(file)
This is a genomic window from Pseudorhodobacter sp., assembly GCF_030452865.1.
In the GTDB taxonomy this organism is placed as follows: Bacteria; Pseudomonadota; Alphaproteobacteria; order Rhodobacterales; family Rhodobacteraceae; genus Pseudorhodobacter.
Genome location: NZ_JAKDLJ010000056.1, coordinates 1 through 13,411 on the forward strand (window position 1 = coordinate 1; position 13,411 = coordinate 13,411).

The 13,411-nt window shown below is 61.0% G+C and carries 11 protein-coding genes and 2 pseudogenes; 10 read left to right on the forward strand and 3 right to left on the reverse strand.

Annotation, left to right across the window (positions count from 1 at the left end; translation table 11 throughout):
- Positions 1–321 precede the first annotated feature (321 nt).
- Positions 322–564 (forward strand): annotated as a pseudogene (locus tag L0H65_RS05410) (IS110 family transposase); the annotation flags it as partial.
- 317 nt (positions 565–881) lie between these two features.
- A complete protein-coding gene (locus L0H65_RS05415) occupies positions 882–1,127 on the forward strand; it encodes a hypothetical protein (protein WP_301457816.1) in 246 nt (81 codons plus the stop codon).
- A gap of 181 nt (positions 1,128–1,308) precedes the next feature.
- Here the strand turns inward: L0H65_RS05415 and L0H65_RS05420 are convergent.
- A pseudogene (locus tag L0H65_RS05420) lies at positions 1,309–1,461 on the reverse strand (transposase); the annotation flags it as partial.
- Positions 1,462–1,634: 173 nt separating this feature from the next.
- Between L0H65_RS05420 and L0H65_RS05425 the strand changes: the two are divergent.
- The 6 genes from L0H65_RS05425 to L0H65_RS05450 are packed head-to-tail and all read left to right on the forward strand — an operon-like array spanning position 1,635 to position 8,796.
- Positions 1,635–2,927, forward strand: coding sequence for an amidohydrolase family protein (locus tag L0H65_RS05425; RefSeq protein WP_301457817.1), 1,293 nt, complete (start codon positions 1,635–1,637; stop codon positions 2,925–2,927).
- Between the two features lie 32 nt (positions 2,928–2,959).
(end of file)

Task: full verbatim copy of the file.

This is a genomic window from Pseudorhodobacter sp., assembly GCF_030452865.1.
In the GTDB taxonomy this organism is placed as follows: Bacteria; Pseudomonadota; Alphaproteobacteria; order Rhodobacterales; family Rhodobacteraceae; genus Pseudorhodobacter.
Genome location: NZ_JAKDLJ010000056.1, coordinates 1 through 13,411 on the forward strand (window position 1 = coordinate 1; position 13,411 = coordinate 13,411).

The 13,411-nt window shown below is 61.0% G+C and carries 11 protein-coding genes and 2 pseudogenes; 10 read left to right on the forward strand and 3 right to left on the reverse strand.

Annotation, left to right across the window (positions count from 1 at the left end; translation table 11 throughout):
- Positions 1–321 precede the first annotated feature (321 nt).
- Positions 322–564 (forward strand): annotated as a pseudogene (locus tag L0H65_RS05410) (IS110 family transposase); the annotation flags it as partial.
- 317 nt (positions 565–881) lie between these two features.
- A complete protein-coding gene (locus L0H65_RS05415) occupies positions 882–1,127 on the forward strand; it encodes a hypothetical protein (protein WP_301457816.1) in 246 nt (81 codons plus the stop codon).
- A gap of 181 nt (positions 1,128–1,308) precedes the next feature.
- Here the strand turns inward: L0H65_RS05415 and L0H65_RS05420 are convergent.
- A pseudogene (locus tag L0H65_RS05420) lies at positions 1,309–1,461 on the reverse strand (transposase); the annotation flags it as partial.
- Positions 1,462–1,634: 173 nt separating this feature from the next.
- Between L0H65_RS05420 and L0H65_RS05425 the strand changes: the two are divergent.
- The 6 genes from L0H65_RS05425 to L0H65_RS05450 are packed head-to-tail and all read left to right on the forward strand — an operon-like array spanning position 1,635 to position 8,796.
- Positions 1,635–2,927, forward strand: coding sequence for an amidohydrolase family protein (locus tag L0H65_RS05425; RefSeq protein WP_301457817.1), 1,293 nt, complete (start codon positions 1,635–1,637; stop codon positions 2,925–2,927).
- Between the two features lie 32 nt (positions 2,928–2,959).